|Impossibly gorgeous Iranian women who marry|
bus drivers in Paterson, New Jersey NEVER have to work.
Dir. Jim Jarmusch
Starring: Adam Driver, Golshifteh Farahani, Barry Shabaka Henley,
Cliff Smith, Chasten Harmon, William Jackson Harper, Masatoshi Nagase
Review By Greg Klymkiw
Look, I love Jim Jarmusch as much as the next guy, but the fact remains that he really hasn't made anything worth seeing in a long time. That said, I have no intention of ever giving up on him. After all, the man gave us Stranger Than Paradise, Down By Law and Mystery Train - all terrific pictures. His new film Paterson, is however, so utterly, mind-numbingly mediocre that it's really tempting to never see another one of his movies ever again.
Here's the deal: Paterson (Adam Driver) is a bus driver in Paterson, New Jersey (birthplace of the immortal Lou Costello). He lives in a modest post-war bungalow with his impossibly gorgeous Iranian wife Laura (Golshifteh Farahani) and their super-cute, mega-wrinkly bulldog. Now, maybe it's just me, but do New Jersey bus drivers make enough money to own a bungalow (albeit modest) and support impossibly gorgeous Iranian wives who appear to do nothing for a living? Well, maybe they can. After all, this couple appears to not do much of anything.
Every single day is pretty much the same. (Jarmusch used to be a master of making "sameness" both entertaining and thought-provoking, but in this movie, it's anything but. It is 118 minutes long. That's what it is.)
|Bus drivers in Paterson, New Jersey can support impossibly|
gorgeous Iranian wives who don't work. They can also be
poets like fellow Patersonians Ginsberg & Williams.
Paterson wakes up and engages in his morning ablutions.
Sometimes he talks to his impossibly gorgeous Iranian wife, or at least nuzzles her.
Paterson walks to work.
Paterson sits in his bus, waiting for his shift to begin. He writes (supposedly good) poetry in his notebook. His boss comes by and talks about his personal problems.
On the road, he listens in on one key conversation between a couple of passengers.
At lunch, he eats and writes more (supposedly good) poetry in his notebook. (This makes sense, I suppose, since Paterson, New Jersey was the home and/or birthplace of many notable writers including Allen Ginsberg and William Carlos Williams. Pretty cosmic, if you ask me.)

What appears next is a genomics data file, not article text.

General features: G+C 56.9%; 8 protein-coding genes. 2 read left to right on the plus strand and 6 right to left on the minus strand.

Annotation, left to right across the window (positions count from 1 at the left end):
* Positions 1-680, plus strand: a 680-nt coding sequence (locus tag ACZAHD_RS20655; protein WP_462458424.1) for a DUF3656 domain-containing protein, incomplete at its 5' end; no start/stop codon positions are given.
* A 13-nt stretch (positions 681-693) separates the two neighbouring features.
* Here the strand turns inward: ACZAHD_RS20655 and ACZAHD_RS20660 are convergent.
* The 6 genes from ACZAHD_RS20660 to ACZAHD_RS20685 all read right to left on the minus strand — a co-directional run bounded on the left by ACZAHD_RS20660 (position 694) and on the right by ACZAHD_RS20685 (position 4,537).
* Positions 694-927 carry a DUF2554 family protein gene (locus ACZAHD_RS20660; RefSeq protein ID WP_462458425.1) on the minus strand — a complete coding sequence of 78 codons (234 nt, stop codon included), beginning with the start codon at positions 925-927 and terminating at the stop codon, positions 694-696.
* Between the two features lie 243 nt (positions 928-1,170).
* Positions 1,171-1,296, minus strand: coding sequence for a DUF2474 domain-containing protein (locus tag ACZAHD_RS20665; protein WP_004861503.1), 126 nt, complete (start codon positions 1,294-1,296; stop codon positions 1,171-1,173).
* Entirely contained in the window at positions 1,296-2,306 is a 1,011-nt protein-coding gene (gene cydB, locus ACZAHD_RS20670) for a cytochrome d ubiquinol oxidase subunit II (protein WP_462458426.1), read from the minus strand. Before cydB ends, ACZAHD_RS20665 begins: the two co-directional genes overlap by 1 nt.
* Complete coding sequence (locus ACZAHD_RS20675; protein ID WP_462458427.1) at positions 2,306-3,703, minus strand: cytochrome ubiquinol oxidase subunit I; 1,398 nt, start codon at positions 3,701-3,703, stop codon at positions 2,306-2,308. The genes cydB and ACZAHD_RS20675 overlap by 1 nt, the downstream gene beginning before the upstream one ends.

When he returns home, he discovers his impossibly gorgeous Iranian wife Laura working on some ornate, hand-crafted interior design element for their modest post-war bungalow. They talk and nuzzle. Their conversation usually consists of his impossibly gorgeous Iranian wife Laura reminding him that he absolutely must photocopy his poetry notebook and/or the baked goods she is planning to prepare for a weekend market. The conversations are often punctuated with shots of their super-cute, mega-wrinkly bulldog.
After dinner, Paterson leaves his impossibly gorgeous Iranian wife Laura home alone and takes their super-cute, mega-wrinkly bulldog on a walk. He stops at a local bar, ties the dog outside, goes in, orders a beer, talks to some fellow patrons and always has a conversation with the bartender.
That, folks, is all there is. Day in. Day out. There is no conflict, save for a subplot involving a bar patron and the woman he loves (but who refuses to love him back).
|Impossibly gorgeous Iranian nuzzles loving bus driver.|
On Sunday, Paterson is depressed. He sits on a park bench. An older Japanese man sits next to him. For some reason, he knows Paterson is a poet. He gifts him a brand new empty notebook.
Gee, I wonder what Paterson is going to do next? Perhaps he'll write some (supposedly good) poetry. Perhaps we'll find out if Jarmusch ever bothers to make a supposedly good sequel to this supposedly good movie.
THE FILM CORNER RATING: ** (Two Stars)
Paterson is a Special Presentation at TIFF 2016. It is a Mongrel Media release.